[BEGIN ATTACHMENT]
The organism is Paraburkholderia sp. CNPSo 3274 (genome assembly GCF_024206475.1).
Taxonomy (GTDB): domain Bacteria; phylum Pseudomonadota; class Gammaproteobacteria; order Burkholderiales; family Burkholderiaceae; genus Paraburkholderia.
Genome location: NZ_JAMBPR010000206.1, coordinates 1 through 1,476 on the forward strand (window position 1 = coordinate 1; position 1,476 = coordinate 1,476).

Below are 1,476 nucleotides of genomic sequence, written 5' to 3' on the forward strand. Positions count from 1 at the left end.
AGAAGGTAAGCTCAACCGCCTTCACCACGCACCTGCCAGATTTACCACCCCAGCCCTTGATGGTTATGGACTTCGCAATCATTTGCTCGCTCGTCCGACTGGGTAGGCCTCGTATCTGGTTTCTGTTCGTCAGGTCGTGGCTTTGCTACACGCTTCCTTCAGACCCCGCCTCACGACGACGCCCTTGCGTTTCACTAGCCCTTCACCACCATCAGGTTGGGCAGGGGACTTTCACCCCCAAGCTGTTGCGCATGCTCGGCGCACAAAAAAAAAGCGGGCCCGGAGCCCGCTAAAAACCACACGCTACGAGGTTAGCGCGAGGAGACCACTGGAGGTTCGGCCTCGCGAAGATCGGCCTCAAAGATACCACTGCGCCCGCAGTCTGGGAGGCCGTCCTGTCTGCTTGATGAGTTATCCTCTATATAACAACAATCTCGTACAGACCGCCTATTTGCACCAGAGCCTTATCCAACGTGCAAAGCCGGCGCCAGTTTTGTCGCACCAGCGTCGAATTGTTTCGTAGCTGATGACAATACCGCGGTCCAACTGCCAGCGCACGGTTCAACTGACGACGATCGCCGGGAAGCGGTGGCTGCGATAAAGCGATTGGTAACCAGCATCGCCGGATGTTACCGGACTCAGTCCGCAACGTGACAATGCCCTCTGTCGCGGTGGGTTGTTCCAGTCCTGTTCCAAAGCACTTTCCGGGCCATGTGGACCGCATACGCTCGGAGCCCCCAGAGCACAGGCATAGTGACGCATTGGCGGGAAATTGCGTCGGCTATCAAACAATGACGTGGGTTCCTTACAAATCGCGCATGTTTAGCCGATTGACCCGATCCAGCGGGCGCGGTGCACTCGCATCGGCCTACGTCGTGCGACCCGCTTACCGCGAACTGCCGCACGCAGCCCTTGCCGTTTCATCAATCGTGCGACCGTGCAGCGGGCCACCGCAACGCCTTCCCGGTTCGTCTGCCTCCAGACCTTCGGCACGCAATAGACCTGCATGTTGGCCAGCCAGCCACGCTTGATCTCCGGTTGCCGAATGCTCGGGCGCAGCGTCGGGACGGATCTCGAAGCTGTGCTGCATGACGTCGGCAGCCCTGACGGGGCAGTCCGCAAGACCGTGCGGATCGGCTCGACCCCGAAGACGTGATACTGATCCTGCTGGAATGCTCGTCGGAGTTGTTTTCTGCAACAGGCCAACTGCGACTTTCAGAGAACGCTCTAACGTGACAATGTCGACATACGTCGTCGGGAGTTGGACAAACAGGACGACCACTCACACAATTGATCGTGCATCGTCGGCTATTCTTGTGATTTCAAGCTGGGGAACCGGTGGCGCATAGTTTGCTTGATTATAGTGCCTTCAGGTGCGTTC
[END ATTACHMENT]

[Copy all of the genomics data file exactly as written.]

The organism is Paraburkholderia sp. CNPSo 3274 (genome assembly GCF_024206475.1).
Taxonomy (GTDB): domain Bacteria; phylum Pseudomonadota; class Gammaproteobacteria; order Burkholderiales; family Burkholderiaceae; genus Paraburkholderia.
Genome location: NZ_JAMBPR010000206.1, coordinates 1 through 1,476 on the forward strand (window position 1 = coordinate 1; position 1,476 = coordinate 1,476).

Below are 1,476 nucleotides of genomic sequence, written 5' to 3' on the forward strand. Positions count from 1 at the left end.
AGAAGGTAAGCTCAACCGCCTTCACCACGCACCTGCCAGATTTACCACCCCAGCCCTTGATGGTTATGGACTTCGCAATCATTTGCTCGCTCGTCCGACTGGGTAGGCCTCGTATCTGGTTTCTGTTCGTCAGGTCGTGGCTTTGCTACACGCTTCCTTCAGACCCCGCCTCACGACGACGCCCTTGCGTTTCACTAGCCCTTCACCACCATCAGGTTGGGCAGGGGACTTTCACCCCCAAGCTGTTGCGCATGCTCGGCGCACAAAAAAAAAGCGGGCCCGGAGCCCGCTAAAAACCACACGCTACGAGGTTAGCGCGAGGAGACCACTGGAGGTTCGGCCTCGCGAAGATCGGCCTCAAAGATACCACTGCGCCCGCAGTCTGGGAGGCCGTCCTGTCTGCTTGATGAGTTATCCTCTATATAACAACAATCTCGTACAGACCGCCTATTTGCACCAGAGCCTTATCCAACGTGCAAAGCCGGCGCCAGTTTTGTCGCACCAGCGTCGAATTGTTTCGTAGCTGATGACAATACCGCGGTCCAACTGCCAGCGCACGGTTCAACTGACGACGATCGCCGGGAAGCGGTGGCTGCGATAAAGCGATTGGTAACCAGCATCGCCGGATGTTACCGGACTCAGTCCGCAACGTGACAATGCCCTCTGTCGCGGTGGGTTGTTCCAGTCCTGTTCCAAAGCACTTTCCGGGCCATGTGGACCGCATACGCTCGGAGCCCCCAGAGCACAGGCATAGTGACGCATTGGCGGGAAATTGCGTCGGCTATCAAACAATGACGTGGGTTCCTTACAAATCGCGCATGTTTAGCCGATTGACCCGATCCAGCGGGCGCGGTGCACTCGCATCGGCCTACGTCGTGCGACCCGCTTACCGCGAACTGCCGCACGCAGCCCTTGCCGTTTCATCAATCGTGCGACCGTGCAGCGGGCCACCGCAACGCCTTCCCGGTTCGTCTGCCTCCAGACCTTCGGCACGCAATAGACCTGCATGTTGGCCAGCCAGCCACGCTTGATCTCCGGTTGCCGAATGCTCGGGCGCAGCGTCGGGACGGATCTCGAAGCTGTGCTGCATGACGTCGGCAGCCCTGACGGGGCAGTCCGCAAGACCGTGCGGATCGGCTCGACCCCGAAGACGTGATACTGATCCTGCTGGAATGCTCGTCGGAGTTGTTTTCTGCAACAGGCCAACTGCGACTTTCAGAGAACGCTCTAACGTGACAATGTCGACATACGTCGTCGGGAGTTGGACAAACAGGACGACCACTCACACAATTGATCGTGCATCGTCGGCTATTCTTGTGATTTCAAGCTGGGGAACCGGTGGCGCATAGTTTGCTTGATTATAGTGCCTTCAGGTGCGTTC